Scenes from Spring Training: Easy come, easy go

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Know what I have never done? I have never caught a foul ball at a baseball game. At least not a major league game.

The only time I got anything was at a single-A game in Myrtle Beach back in 1989, and that hardly counts as the park then was smaller than some high school stadiums and there were only a few dozen people in the place.  Otherwise: bupkis. Nothing at double-A, triple-A or major league games. It never much mattered to me — I’ve written about how souvenirs aren’t that important to me —  but the fact still stands.

Or stood. Until yesterday.

I was at the Angles-Indians game in Goodyear. I was hanging out with Jonah Keri and, because that park’s very small press box was full, we asked if we could squat in one of the empty luxury suites. The ballpark folks obliged, so we took in the game from the front row of the outdoor balcony, above the screen, directly behind home plate.

Midway through the game — not long after Jonah and I actually discussed the fact that I had never snagged a ball — Felix Pie came to bat. He fouled one up and back and it landed on the nearly empty suite level, just down the outdoor patio from me.  Jonah said “There! There’s your chance! Go get it.” And I believe he was only 85% mocking me.

I slow-jogged over to get it — didn’t want to appear too eager — picked it up and admired it.

Just then Jonah said that he thought that there was a boy who would really like to have it. I turned around and there was a boy — maybe 10 or 11 years-old — who had been sitting on the far side of our level, looking hopefully in my direction. I gave it half a second’s thought, walked the ball over and gave it to him.

It wasn’t a hard decision. Just as Jonah pointed the kid out I was already beginning to think how silly it would be for me to keep the ball and that maybe I’d drop it down to a kid in the seats below us (though it was kind of far and might have hurt someone, so perhaps I would have had to keep it as a matter of public safety).  But there was a brief moment when I thought “wait, no fair!”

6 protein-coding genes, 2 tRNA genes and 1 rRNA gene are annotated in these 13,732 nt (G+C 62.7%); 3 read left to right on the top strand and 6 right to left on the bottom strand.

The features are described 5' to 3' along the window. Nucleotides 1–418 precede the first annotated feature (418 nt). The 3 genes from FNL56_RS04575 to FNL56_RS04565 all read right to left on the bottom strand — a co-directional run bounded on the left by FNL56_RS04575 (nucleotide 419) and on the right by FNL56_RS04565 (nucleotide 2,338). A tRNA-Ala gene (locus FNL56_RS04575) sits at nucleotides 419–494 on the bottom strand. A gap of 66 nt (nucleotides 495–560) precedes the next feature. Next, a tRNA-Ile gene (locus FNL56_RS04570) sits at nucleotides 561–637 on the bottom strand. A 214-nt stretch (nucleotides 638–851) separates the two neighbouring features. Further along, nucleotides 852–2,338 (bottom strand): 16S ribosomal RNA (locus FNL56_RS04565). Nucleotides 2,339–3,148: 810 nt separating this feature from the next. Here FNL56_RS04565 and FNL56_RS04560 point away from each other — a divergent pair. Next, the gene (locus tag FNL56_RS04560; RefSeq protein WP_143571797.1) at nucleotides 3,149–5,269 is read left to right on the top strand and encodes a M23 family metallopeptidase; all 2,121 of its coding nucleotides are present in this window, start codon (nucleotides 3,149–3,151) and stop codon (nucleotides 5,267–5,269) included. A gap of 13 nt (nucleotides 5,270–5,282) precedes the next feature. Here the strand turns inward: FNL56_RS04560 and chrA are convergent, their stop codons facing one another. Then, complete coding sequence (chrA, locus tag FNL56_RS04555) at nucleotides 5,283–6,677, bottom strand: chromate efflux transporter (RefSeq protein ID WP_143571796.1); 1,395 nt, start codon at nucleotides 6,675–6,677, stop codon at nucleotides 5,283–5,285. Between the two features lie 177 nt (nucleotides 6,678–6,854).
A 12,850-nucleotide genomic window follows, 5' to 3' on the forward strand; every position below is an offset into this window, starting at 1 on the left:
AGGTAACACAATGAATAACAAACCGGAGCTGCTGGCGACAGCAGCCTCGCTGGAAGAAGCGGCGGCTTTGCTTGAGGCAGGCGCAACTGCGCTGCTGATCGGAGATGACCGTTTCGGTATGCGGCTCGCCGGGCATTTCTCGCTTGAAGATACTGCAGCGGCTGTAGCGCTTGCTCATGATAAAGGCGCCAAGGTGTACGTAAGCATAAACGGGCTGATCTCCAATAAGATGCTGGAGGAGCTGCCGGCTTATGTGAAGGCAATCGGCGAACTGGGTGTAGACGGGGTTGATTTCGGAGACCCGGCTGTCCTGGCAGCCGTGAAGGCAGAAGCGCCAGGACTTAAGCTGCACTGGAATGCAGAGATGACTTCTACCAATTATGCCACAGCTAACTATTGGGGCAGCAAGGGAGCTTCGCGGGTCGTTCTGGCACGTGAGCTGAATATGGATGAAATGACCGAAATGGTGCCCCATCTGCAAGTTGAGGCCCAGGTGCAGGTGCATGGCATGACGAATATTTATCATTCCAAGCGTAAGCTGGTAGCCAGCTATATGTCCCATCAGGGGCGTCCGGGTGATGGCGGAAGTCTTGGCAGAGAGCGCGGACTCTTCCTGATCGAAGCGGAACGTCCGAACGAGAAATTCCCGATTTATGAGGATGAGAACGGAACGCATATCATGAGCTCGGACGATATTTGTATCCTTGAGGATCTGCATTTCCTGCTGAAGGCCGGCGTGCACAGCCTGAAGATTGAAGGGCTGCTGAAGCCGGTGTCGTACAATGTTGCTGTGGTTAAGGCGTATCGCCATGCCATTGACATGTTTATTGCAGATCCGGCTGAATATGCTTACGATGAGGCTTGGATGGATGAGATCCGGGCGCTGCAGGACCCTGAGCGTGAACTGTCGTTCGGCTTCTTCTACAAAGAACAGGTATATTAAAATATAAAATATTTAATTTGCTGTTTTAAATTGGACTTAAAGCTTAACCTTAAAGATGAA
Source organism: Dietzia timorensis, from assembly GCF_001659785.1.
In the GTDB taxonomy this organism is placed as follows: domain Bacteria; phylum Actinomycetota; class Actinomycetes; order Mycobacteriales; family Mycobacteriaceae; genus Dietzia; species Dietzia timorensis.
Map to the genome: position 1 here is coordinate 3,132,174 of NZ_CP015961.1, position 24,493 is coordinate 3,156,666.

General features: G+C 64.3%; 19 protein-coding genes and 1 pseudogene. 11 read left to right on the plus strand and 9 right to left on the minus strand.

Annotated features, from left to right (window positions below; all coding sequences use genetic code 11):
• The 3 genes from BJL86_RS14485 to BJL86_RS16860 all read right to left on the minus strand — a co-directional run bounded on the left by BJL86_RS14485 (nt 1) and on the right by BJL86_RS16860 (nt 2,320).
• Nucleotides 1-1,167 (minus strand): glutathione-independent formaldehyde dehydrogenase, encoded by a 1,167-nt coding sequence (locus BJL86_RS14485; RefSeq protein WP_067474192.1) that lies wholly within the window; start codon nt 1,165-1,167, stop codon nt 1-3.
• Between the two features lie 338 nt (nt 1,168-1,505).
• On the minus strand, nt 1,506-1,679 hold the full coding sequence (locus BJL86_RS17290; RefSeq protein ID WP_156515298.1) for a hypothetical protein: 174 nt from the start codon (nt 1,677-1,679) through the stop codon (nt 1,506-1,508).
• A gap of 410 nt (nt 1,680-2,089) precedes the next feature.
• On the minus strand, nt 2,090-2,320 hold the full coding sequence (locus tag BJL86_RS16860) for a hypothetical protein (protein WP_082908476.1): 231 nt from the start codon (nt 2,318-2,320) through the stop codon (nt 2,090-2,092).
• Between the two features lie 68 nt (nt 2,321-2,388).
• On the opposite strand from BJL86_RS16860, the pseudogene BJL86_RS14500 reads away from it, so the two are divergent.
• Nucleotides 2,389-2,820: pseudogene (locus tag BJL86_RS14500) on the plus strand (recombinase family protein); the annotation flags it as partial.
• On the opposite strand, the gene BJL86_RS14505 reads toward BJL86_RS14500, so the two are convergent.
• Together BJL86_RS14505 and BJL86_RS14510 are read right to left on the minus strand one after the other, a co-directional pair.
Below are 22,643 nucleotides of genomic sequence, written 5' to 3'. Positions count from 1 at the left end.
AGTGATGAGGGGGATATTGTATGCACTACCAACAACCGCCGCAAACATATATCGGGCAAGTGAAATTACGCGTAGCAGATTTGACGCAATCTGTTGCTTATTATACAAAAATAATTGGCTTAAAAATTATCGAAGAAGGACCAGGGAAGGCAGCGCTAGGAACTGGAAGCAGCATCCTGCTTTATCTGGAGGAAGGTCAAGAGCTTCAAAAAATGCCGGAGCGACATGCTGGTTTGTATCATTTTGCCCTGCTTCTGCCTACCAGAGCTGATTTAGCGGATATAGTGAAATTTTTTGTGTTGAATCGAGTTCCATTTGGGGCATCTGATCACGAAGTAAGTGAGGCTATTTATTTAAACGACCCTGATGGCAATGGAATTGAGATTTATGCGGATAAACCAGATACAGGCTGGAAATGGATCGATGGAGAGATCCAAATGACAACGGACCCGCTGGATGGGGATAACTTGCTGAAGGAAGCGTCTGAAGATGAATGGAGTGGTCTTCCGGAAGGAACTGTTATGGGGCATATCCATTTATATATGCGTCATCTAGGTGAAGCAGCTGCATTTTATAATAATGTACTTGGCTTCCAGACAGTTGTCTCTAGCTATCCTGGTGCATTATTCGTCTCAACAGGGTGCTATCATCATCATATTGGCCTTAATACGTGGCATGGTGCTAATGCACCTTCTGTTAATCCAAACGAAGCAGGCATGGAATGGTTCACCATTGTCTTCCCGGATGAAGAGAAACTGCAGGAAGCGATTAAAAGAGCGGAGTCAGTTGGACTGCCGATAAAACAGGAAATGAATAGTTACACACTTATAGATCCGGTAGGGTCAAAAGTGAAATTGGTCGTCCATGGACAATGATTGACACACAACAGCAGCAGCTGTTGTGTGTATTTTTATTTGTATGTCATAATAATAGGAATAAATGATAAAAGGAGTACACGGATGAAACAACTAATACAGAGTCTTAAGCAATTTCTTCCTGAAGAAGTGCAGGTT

But it passed. And I guess now the question is whether I can say that I’ve snagged a baseball at a major league game.  It was in Arizona, not a big league ballpark. And I guess it was Felix Pie, and he only qualifies as a major leaguer at this point under only the loosest standards. And of course I didn’t walk away from the game with a ball.

Screw it. It counts. I got a ball.

On to Maryvale to see the Brewers today. At least I think. Over breakfast I may decide to pull a crazy Ivan and hit Scottsdale for the Reds and Giants. I dunno. I’m all discombobulated over yesterday’s events now, so who knows where I’ll end up.

Mike Moustakas sets Royals single-season record with 37th home run

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Royals third baseman Mike Moustakas belted his 37th home run on Wednesday evening, setting a new club record for homers in a single season. Moustakas had been tied with Steve Balboni, who hit 36 home runs in 1985.

The home run came on a 2-0, 82 MPH slider from Blue Jays reliever Carlos Ramirez, boosting the Royals’ lead to 13-0 in the top of the sixth inning.

Moustakas, 29, entered the night batting .271/.313/.523 with 82 RBI and 71 runs scored in 560 plate appearances.

Chris Sale records his 300th strikeout this season

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Red Sox starter Chris Sale recorded his 300th strikeout of the 2017 season on Wednesday night against the Orioles. The momentous occasion occurred with two outs in the eighth inning. Facing Ryan Flaherty, Sale threw a slider that caught the strike zone low and inside for called strike three.

Sale and Clayton Kershaw (2015) are the only pitchers to strikeout 300-plus batters in a season in the last 15 years. Curt Schilling and Randy Johnson accomplished the feat in 2002, and Johnson also did it in 2001 and 2000. Pedro Martinez had been the only other Red Sox pitcher to have a 300-strikeout season.

Through eight scoreless innings, Sale limited the Orioles to four hits with no walks and 13 strikeouts. The Red Sox offense gave him plenty of run support. Mookie Betts and Devin Marrero each hit two-run home runs in the fourth. Hanley Ramirez added a two-run double in the sixth and Dustin Pedroia hit a two-run double of his own in the eighth to make it 8-0.